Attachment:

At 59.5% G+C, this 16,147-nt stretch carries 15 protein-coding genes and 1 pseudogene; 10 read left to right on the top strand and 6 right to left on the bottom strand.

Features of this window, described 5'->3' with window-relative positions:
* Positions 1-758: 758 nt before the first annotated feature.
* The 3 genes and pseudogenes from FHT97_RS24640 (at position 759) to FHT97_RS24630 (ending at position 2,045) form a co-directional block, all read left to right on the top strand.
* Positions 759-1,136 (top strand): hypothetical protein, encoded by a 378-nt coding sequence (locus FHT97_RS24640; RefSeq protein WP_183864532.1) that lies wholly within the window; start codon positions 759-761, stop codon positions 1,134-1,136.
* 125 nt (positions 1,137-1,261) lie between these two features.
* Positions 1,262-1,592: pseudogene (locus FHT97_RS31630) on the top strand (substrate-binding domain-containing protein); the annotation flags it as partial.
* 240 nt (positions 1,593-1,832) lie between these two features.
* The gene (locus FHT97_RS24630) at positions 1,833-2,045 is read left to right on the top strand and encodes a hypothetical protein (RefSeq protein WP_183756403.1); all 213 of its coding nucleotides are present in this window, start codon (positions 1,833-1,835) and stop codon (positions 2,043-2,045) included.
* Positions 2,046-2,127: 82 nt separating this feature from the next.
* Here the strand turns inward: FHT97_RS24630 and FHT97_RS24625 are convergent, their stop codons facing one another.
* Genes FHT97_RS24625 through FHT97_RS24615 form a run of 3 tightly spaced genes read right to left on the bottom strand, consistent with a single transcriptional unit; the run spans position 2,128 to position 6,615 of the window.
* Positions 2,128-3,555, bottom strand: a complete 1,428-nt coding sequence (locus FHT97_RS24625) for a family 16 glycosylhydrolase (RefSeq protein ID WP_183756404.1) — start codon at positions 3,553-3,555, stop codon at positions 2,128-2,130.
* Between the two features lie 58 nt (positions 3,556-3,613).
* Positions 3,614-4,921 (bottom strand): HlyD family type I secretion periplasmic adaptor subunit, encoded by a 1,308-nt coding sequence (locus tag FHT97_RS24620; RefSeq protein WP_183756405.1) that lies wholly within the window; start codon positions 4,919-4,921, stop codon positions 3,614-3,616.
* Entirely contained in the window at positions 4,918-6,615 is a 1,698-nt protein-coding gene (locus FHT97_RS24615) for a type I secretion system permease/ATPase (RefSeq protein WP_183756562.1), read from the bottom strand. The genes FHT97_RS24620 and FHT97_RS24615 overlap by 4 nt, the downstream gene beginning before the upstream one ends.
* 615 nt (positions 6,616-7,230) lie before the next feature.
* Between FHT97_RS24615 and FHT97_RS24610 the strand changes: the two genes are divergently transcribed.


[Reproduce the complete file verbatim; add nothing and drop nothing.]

At 59.5% G+C, this 16,147-nt stretch carries 15 protein-coding genes and 1 pseudogene; 10 read left to right on the top strand and 6 right to left on the bottom strand.

Features of this window, described 5'->3' with window-relative positions:
* Positions 1-758: 758 nt before the first annotated feature.
* The 3 genes and pseudogenes from FHT97_RS24640 (at position 759) to FHT97_RS24630 (ending at position 2,045) form a co-directional block, all read left to right on the top strand.
* Positions 759-1,136 (top strand): hypothetical protein, encoded by a 378-nt coding sequence (locus FHT97_RS24640; RefSeq protein WP_183864532.1) that lies wholly within the window; start codon positions 759-761, stop codon positions 1,134-1,136.
* 125 nt (positions 1,137-1,261) lie between these two features.
* Positions 1,262-1,592: pseudogene (locus FHT97_RS31630) on the top strand (substrate-binding domain-containing protein); the annotation flags it as partial.
* 240 nt (positions 1,593-1,832) lie between these two features.
* The gene (locus FHT97_RS24630) at positions 1,833-2,045 is read left to right on the top strand and encodes a hypothetical protein (RefSeq protein WP_183756403.1); all 213 of its coding nucleotides are present in this window, start codon (positions 1,833-1,835) and stop codon (positions 2,043-2,045) included.
* Positions 2,046-2,127: 82 nt separating this feature from the next.
* Here the strand turns inward: FHT97_RS24630 and FHT97_RS24625 are convergent, their stop codons facing one another.
* Genes FHT97_RS24625 through FHT97_RS24615 form a run of 3 tightly spaced genes read right to left on the bottom strand, consistent with a single transcriptional unit; the run spans position 2,128 to position 6,615 of the window.
* Positions 2,128-3,555, bottom strand: a complete 1,428-nt coding sequence (locus FHT97_RS24625) for a family 16 glycosylhydrolase (RefSeq protein ID WP_183756404.1) — start codon at positions 3,553-3,555, stop codon at positions 2,128-2,130.
* Between the two features lie 58 nt (positions 3,556-3,613).
* Positions 3,614-4,921 (bottom strand): HlyD family type I secretion periplasmic adaptor subunit, encoded by a 1,308-nt coding sequence (locus tag FHT97_RS24620; RefSeq protein WP_183756405.1) that lies wholly within the window; start codon positions 4,919-4,921, stop codon positions 3,614-3,616.
* Entirely contained in the window at positions 4,918-6,615 is a 1,698-nt protein-coding gene (locus FHT97_RS24615) for a type I secretion system permease/ATPase (RefSeq protein WP_183756562.1), read from the bottom strand. The genes FHT97_RS24620 and FHT97_RS24615 overlap by 4 nt, the downstream gene beginning before the upstream one ends.
* 615 nt (positions 6,616-7,230) lie before the next feature.
* Between FHT97_RS24615 and FHT97_RS24610 the strand changes: the two genes are divergently transcribed.